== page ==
Scale-appropriate mechanization impacts on productivity among smallholders: Evidence from rice systems in the mid-hills of Nepal. uri icon

abstract

  • Smallholder farmers in the mid-hills of Nepal are facing an acute labor shortage due to out-migration which, in general, has affected the capacity to achieve timely crop establishment, harvest, and inter-cultural operations. These effects are more visible in the case of labor-intensive crops such as rice and promoting higher levels of rural mechanization has emerged as the primary policy response option. Nevertheless, quantitative evidence for the ability of mechanization to offset the adverse effects of shortages increasing labor prices in these systems is largely absent. This study investigates the impacts associated with adoption of mini-tillers (5 to 9 horsepower) for land preparation on smallholder rice productivity in the mid-hills of Nepal. We use an endogenous switching regression that accounts for both observed and unobserved sources of heterogeneity between mini-tiller adopters and non-adopters. Findings demonstrate that rising on-farm rural wage rates and an emerging decline in draft animal availability are driving adoption of the mini-tiller. Among users, the mini-tiller increased rice productivity by 1,110 kg/ha (27%). Further, regression results suggest that mini-tiller non-adopters would be able to increase their rice productivity by 1,250 kg/ha (26%) if they adopt. Moreover, our analysis revealed that very small farms (<= 0.25 ha) that adopt mini-tillers are benefited the most in terms of gains in rice productivity. These findings support policies that favor the expansion of small-scale mechanization in the hill production ecologies of South Asia and highlight the need to foster the emergence of an associated service economy that will permit smallholders access to capital-intensive machinery such as the mini-tiller.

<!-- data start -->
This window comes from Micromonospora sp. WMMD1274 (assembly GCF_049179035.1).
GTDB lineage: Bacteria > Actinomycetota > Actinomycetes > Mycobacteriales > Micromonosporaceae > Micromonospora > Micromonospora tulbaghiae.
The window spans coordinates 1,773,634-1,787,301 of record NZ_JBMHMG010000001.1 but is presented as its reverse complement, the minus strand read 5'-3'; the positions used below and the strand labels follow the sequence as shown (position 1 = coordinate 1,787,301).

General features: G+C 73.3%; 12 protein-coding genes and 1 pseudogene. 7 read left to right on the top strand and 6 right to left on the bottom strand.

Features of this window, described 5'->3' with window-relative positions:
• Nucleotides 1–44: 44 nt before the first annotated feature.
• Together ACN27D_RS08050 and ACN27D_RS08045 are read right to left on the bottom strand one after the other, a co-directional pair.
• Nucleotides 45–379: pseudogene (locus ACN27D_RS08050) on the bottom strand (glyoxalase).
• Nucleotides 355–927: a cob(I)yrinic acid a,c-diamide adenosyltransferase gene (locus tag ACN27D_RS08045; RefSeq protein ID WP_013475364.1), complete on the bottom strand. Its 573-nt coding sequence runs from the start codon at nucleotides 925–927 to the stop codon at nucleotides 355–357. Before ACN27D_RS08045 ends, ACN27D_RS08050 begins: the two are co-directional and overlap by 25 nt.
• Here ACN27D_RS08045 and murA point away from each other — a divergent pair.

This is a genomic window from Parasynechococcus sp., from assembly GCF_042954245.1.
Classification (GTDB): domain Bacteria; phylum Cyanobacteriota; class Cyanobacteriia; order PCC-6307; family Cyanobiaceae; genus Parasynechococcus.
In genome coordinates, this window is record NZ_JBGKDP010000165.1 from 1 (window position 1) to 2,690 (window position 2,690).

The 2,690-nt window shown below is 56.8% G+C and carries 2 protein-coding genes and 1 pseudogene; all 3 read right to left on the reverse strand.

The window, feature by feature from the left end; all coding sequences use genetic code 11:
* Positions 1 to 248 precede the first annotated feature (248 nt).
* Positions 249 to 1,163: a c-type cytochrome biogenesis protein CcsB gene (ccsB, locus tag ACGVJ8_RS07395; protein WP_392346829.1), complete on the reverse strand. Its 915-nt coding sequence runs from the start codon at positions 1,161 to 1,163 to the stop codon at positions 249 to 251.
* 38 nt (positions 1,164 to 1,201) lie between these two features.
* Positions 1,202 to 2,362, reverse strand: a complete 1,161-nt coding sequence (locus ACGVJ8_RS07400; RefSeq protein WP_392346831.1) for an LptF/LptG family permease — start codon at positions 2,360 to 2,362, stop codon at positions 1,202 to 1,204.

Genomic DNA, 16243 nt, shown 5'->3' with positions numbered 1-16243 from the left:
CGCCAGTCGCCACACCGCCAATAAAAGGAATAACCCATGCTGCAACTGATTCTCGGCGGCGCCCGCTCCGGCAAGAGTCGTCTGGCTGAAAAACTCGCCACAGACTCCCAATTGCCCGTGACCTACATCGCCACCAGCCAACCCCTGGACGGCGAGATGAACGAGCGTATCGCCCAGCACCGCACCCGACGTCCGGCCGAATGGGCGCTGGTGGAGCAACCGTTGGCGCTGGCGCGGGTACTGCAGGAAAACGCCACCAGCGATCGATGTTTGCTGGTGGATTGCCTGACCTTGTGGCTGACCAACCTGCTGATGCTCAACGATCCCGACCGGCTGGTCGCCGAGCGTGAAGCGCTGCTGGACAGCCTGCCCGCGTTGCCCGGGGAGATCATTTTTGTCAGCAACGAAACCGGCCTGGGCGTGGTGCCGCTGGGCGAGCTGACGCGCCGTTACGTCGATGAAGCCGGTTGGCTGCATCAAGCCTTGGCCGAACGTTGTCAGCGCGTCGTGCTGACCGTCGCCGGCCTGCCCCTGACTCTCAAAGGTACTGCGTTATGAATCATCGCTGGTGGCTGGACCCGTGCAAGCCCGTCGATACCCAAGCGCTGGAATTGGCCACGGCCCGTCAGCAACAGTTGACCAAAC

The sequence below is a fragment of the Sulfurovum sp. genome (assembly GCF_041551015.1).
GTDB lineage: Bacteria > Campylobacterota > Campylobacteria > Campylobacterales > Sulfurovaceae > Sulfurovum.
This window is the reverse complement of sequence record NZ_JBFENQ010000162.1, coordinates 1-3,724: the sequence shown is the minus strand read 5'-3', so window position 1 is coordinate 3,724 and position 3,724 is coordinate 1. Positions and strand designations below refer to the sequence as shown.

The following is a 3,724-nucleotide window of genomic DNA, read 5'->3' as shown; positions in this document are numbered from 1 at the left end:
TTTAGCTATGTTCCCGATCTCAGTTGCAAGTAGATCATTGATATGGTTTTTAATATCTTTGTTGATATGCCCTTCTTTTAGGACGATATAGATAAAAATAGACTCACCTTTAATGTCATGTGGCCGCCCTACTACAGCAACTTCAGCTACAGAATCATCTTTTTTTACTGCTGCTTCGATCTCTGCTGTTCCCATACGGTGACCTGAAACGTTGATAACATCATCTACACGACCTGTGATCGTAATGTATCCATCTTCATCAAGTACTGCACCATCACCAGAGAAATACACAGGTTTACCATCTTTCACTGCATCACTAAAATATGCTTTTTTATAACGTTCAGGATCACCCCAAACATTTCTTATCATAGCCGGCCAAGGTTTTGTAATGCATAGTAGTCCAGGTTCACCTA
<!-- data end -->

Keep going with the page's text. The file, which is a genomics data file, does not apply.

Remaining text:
publication date

  • 2019
  • 2019